How to Become a RN

How to Become a Registered Nurse

Does saving lives and caring for patients sound like your dream job? Do you find yourself wanting to make a difference working with others? Being a Registered Nurse (RN) might be for you. Registered Nurses are key parts of any healthcare setting, and for many people, the position offers the perfect blend of caring for patients and working with doctors.

RNs are considered the backbone of the healthcare industry – most medical settings wouldn’t be able to function without them. The duties and responsibilities of Registered Nurses touch almost every aspect of patient care in some way, and for that reason, there are strict qualifications needed to become an RN. It can be an extremely rewarding job, though, so if you’re interested in how to get a job as a Registered Nurse, read on to discover the best way to achieve that dream.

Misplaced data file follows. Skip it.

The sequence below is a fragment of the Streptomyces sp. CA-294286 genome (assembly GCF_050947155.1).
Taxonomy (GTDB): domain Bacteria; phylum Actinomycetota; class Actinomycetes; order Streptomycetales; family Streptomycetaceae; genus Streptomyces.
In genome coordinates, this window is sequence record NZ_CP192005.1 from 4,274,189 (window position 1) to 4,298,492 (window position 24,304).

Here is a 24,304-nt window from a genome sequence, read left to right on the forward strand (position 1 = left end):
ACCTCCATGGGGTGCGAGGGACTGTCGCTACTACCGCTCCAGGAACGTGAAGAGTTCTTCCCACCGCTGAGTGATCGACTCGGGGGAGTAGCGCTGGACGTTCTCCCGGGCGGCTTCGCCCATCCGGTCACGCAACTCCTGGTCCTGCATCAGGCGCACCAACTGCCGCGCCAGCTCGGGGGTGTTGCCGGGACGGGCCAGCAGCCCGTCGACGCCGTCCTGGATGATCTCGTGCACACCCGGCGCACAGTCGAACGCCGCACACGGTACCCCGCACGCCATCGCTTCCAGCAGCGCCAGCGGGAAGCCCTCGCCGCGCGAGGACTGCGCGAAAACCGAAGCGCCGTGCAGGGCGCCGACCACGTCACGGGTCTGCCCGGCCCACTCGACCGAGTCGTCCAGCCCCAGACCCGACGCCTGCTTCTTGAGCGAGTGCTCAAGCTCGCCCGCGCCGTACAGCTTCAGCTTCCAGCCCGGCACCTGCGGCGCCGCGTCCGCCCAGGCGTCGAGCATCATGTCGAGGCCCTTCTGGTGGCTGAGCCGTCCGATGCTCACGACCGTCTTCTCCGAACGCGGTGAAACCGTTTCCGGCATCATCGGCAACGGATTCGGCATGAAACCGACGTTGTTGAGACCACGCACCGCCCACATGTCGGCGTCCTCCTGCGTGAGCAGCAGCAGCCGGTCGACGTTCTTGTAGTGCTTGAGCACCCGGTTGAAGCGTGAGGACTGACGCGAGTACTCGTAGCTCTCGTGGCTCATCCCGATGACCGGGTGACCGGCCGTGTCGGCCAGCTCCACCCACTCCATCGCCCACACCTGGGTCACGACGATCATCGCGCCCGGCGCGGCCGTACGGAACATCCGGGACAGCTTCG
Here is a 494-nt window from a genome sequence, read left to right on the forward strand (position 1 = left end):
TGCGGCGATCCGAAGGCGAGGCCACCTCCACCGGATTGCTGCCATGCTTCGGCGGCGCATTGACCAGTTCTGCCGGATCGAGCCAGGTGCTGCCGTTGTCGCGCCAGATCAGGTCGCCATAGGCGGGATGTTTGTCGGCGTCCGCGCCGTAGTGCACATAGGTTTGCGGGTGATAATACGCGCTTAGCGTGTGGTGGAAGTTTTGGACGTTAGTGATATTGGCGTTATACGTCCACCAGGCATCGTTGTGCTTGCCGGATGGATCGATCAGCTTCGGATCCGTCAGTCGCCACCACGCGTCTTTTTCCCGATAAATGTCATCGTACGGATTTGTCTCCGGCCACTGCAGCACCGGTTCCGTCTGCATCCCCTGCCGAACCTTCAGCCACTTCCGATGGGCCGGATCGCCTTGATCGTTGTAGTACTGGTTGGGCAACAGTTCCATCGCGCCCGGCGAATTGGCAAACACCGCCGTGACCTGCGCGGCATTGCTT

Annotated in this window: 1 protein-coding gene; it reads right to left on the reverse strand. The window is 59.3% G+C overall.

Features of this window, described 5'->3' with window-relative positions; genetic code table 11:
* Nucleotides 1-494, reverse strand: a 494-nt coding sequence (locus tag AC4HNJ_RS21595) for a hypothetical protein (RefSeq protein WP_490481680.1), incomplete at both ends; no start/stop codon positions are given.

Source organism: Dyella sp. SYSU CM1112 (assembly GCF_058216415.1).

What Does a Registered Nurse Do?

Registered Nurses are near the top of the nursing ladder, and their responsibilities reflect their extra education and training. Because of their expertise, RNs are able to administer medications and provide treatment to patients while Licensed Practical Nurses (LPNs) and Certified Nursing Assistants (CNAs) cannot. However, Nurse Practitioners, who have received a master’s degree or Doctor of Nursing Practice, are the only nurses allowed to diagnose conditions and prescribe medication.

There are different specialties for RNs, but at their core, most Registered Nurses will have these duties:

  • Administering medications and treatments
  • Controlling the environment for safety and infections
  • Helping doctors set up plans for care